The White House sees more work to be done on overhauling the federal permitting process after reaching a deal to include permitting changes in legislation to increase the federal debt limit.
“We got a little done here, but we’ll need to get more done later,” Office of Management and Budget Director Shalanda Young said Tuesday of the permitting reform language included in the debt deal.
The deal reached over the weekend by the Biden administration and congressional Republicans includes provisions to speed up energy permitting under the National Environmental Policy Act and to approve the Mountain Valley natural gas pipeline from West Virginia into Virginia. Congressional leaders are now racing to get the debt limit legislation passed this week.
“We all thought permitting would be a part of this package,” Young said Tuesday when asked about the inclusion of the pipeline approval. “We all have an interest to make sure that these projects move faster,” she said.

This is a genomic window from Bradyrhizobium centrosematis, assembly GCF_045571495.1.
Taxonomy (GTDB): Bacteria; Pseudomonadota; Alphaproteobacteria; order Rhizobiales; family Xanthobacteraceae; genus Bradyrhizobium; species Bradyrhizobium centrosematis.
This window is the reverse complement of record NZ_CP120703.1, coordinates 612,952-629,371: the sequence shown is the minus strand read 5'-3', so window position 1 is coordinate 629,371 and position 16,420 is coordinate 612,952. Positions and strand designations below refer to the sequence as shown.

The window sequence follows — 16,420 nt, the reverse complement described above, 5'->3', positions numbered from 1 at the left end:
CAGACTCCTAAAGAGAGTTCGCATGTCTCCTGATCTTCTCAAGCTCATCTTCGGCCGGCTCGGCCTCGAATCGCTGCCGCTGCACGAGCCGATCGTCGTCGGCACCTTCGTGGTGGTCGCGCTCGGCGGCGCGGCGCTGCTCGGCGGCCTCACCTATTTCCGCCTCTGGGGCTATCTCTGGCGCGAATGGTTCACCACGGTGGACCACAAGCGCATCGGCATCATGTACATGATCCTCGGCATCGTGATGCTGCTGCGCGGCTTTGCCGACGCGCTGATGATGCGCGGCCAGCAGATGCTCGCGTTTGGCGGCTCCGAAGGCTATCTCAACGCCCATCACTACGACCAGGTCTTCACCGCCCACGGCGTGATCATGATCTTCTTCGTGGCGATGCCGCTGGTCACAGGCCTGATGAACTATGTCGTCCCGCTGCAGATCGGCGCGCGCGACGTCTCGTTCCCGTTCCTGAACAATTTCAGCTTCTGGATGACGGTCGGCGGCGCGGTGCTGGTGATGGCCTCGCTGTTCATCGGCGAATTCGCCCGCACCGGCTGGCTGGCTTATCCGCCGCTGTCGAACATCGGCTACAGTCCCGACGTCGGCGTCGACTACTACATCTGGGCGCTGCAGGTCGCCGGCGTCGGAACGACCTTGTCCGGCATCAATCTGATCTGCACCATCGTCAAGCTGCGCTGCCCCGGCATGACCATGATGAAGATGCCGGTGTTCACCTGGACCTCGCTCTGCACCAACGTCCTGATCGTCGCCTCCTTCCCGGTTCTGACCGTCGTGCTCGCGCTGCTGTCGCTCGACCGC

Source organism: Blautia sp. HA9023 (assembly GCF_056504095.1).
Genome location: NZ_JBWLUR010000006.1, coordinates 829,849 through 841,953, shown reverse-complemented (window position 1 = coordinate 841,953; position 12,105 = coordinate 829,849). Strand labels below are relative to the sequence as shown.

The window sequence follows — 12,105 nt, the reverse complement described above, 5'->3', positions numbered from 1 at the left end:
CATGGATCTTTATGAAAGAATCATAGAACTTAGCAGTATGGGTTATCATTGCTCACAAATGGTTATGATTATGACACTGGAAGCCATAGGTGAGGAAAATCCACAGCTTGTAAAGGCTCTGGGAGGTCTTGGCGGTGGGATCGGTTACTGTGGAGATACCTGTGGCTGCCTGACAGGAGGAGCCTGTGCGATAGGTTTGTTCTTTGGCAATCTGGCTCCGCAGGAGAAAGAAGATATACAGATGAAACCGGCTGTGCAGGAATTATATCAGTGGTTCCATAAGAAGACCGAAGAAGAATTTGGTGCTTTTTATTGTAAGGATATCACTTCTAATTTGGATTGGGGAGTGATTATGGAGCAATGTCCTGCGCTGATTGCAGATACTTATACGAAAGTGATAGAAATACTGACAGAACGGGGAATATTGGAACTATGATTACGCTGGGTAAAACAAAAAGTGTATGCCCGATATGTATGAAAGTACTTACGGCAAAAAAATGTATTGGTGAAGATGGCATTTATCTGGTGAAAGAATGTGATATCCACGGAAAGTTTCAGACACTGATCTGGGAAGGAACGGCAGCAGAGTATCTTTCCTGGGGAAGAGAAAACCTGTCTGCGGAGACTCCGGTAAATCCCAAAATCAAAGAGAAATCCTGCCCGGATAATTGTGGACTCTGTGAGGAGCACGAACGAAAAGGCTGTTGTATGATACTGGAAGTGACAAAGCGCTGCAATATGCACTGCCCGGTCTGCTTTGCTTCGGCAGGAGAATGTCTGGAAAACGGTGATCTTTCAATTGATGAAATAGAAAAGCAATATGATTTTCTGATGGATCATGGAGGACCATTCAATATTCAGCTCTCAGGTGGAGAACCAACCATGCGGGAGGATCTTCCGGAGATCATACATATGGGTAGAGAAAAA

Administration officials are pitching the permitting provisions as a way to ease the process for renewable energy projects, while critics on the left warn that the new process will allow industry to skirt environmental safeguards.
The language in the deal “was a start of a longer process that both parties know we have to do, especially to get clean energy projects going,” Young said Tuesday.
She suggested that permitting negotiations haven’t ended with this deal.
“I don’t think it’s a surprise to anyone that permitting was a key part of a compromise piece,” she said.
White House officials are also lauding the debt limit deal for keeping the landmark climate law, which Democrats have dubbed the Inflation Reduction Act, intact.
The agreement will “protect Democrats’ historic legislative accomplishments, including the Inflation Reduction Act,” the massive infrastructure law and other Democratic priorities, said White House press secretary Karine Jean-Pierre.
“Negotiations require give and take. No one gets everything that they want. That’s how divided government works,” Jean-Pierre said. “But the president successfully protected core Democratic priorities and the historic economic progress that we have made over the last two years.”